An Italian Catholic deals with the original German Faust myth: The opera season in Hanover started with the romantic opera Mefistofele by Arrigo Boito and a large ensemble, including a children’s choir and an extra choir. It then continues like a fairy tale: Pinocchio’s adventures for the young, the operetta “The Circus Princess” from the 1920s and, last but not least, Dvořák’s Rusalka take up the motto of the season “Happiness and other promises”.
Debussy, Sibelius and Mahler in the programme
“We want to show how the theater can comfort people, how the theater can give people hope, that resonates in the program,” says director Laura Berman and adds: “And in harder times the concept of happiness becomes all the more important, then we learn appreciate the whole thing. Then we see how little we can actually be happy with and how important that is to us in society.”
It has great orchestral works – including Debussy, Sibelius and Mahler Lower Saxony State Orchestra in program. There is also contemporary music, a premiere by the Swedish composer Lisa Streich and a European premiere by the British composer Hannah Kendall. Stars such as Tomáš Hanusch and Mario Venzago as well as representatives of the younger generation such as Baldur Brönnimann and Hossein Pishkar will stand at the conductor’s podium. And the ballet of the Hanover State Opera has also invited the next generation.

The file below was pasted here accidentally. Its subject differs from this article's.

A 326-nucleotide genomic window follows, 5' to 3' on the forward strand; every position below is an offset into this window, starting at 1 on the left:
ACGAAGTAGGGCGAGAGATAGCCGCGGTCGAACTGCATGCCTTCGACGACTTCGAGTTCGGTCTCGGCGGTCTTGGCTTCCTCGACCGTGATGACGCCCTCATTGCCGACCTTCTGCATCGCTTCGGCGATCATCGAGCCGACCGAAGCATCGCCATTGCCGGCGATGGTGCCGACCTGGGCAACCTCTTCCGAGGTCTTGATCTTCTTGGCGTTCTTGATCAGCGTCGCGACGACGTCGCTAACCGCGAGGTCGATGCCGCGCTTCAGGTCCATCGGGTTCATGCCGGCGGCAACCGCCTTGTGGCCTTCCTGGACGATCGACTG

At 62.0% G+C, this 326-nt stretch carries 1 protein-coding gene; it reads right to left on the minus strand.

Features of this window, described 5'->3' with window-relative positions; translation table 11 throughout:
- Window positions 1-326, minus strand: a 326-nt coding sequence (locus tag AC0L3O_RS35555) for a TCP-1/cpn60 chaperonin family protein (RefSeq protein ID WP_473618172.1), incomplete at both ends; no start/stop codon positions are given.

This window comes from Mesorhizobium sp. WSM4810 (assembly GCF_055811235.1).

Hamlet opens the season
Guillaume Hulot will create a premiere to the sounds of the Canadian Inuit Tanya Tagaq, says the famous ballet director, Christian Blossfeld, and adds: “This is a Corsican choreographer who has found his center of life here in Hanover, who also choreographs throughout Germany. And he does a premiere for us with the title ‘Milk’. It’s about the mother role and the relationship of every person to the mother and what effects or influences these can have on life.
Things get more political at the Hanover Theatre. Marie Bues stages Kevin Rittberger’s play “We are after the storm”, which questions our current way of life based on the climate crisis. Psychological violence is a theme in the adaptation of Thomas Vinterberg’s film Das Fest. The season will open with “Hamlet”, directed by Lisa Nielebock, who recently presented intensive spoken theater with “The Broken Jug”. Last but not least, the piece illuminates the question of violence through political and family constellations and is sadly topical again today.
Ukraine war topic here too
“Due to the invasion of Ukraine, this question of violence has become even more virulent,” says Nora Khuon, chief dramaturg at the Hanover Theatre, and continues: “So the question, how do we deal with violence? How do we get out of it Circle of violence? How do we find other ways of acting? That’s what concerns us, not the reproduction of violence, but the question: How do we face violence and how do we avoid and overcome it?”
For the family play “Mio, mein Mio”, Florian Fiedler, long-standing head of the Junges Schauspiel, returns to Hanover. And the choreographer Guy Weizman is staging again, this time in an intercultural performance dealing with the Occident and the Orient. Fairytale and political subjects – the program of the next season of the Hanover State Opera and Theater offers something for everyone.